The film hinges on the startling halfway-point suicide of the father of the title, Gregoire Canvel (Louis-Do de Lencquesaing), a film producer whose respected but stretched-too-thin company, Moon Films, is teetering on the brink of insolvency, a lab debt and a wildly overbudget Swedish production proving particularly ruinous. (The story of producer Humbert Balsan served as the film’s inspiration.)
After his death, Grégoire’s wife, Sylvia (Chiara Caselli), and their three young daughters—previously regarded affectionately but with visible exhaustion by their father after his marathon days of appointments and phone calls—come into focus.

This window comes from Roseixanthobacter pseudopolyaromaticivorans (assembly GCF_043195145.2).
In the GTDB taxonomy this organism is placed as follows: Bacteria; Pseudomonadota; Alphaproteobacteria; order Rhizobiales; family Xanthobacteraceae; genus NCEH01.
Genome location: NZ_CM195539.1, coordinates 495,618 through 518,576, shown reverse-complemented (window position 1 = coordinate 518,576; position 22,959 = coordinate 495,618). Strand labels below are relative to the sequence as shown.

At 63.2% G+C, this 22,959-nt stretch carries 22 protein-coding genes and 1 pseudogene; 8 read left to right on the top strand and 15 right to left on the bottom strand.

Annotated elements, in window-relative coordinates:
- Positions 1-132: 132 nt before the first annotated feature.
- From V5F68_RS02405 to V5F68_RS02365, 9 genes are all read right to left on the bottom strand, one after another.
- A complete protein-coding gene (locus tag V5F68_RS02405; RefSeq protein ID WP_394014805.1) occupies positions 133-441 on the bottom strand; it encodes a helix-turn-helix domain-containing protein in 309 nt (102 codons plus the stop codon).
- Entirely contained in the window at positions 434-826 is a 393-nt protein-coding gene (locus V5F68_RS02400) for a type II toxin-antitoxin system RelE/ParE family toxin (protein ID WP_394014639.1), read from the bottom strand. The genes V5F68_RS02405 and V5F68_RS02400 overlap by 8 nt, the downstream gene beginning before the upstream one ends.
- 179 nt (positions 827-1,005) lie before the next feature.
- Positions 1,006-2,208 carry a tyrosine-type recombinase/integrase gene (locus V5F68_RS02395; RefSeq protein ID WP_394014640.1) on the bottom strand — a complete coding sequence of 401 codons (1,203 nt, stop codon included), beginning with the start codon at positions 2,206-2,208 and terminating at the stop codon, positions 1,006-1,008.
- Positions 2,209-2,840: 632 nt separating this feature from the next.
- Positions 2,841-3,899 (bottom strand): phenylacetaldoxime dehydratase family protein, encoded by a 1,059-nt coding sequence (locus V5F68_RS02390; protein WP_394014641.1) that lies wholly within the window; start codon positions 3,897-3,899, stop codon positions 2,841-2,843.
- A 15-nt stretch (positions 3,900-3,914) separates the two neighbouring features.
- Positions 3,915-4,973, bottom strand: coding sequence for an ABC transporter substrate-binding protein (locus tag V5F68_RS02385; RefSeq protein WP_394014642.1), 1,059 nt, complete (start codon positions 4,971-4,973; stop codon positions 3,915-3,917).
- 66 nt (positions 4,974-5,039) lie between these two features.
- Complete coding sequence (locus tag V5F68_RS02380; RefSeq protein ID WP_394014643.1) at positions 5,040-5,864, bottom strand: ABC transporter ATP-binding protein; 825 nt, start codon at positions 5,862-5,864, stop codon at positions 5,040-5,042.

While the before and after of the suicide form distinct parts, Hansen-Love’s film in no way feels bifurcated or divided, attentive as it is to small-scale shifts in feeling and the way life just moves on. The business of grieving here is also the business of filmmaking: Sylvia, often with her daughters in tow, initially tries to proceed the way Gregoire “would have wanted,” though continuing the mission of his overcollateralized catalogue of international art films comes to seem less and less feasible. This final section of the film, in which Sylvia devotes herself to resolving her husband’s affairs and her daughters make tentative forays back into their former playfulness, is particularly poignant. But there’s hardly a false step in the entire thing.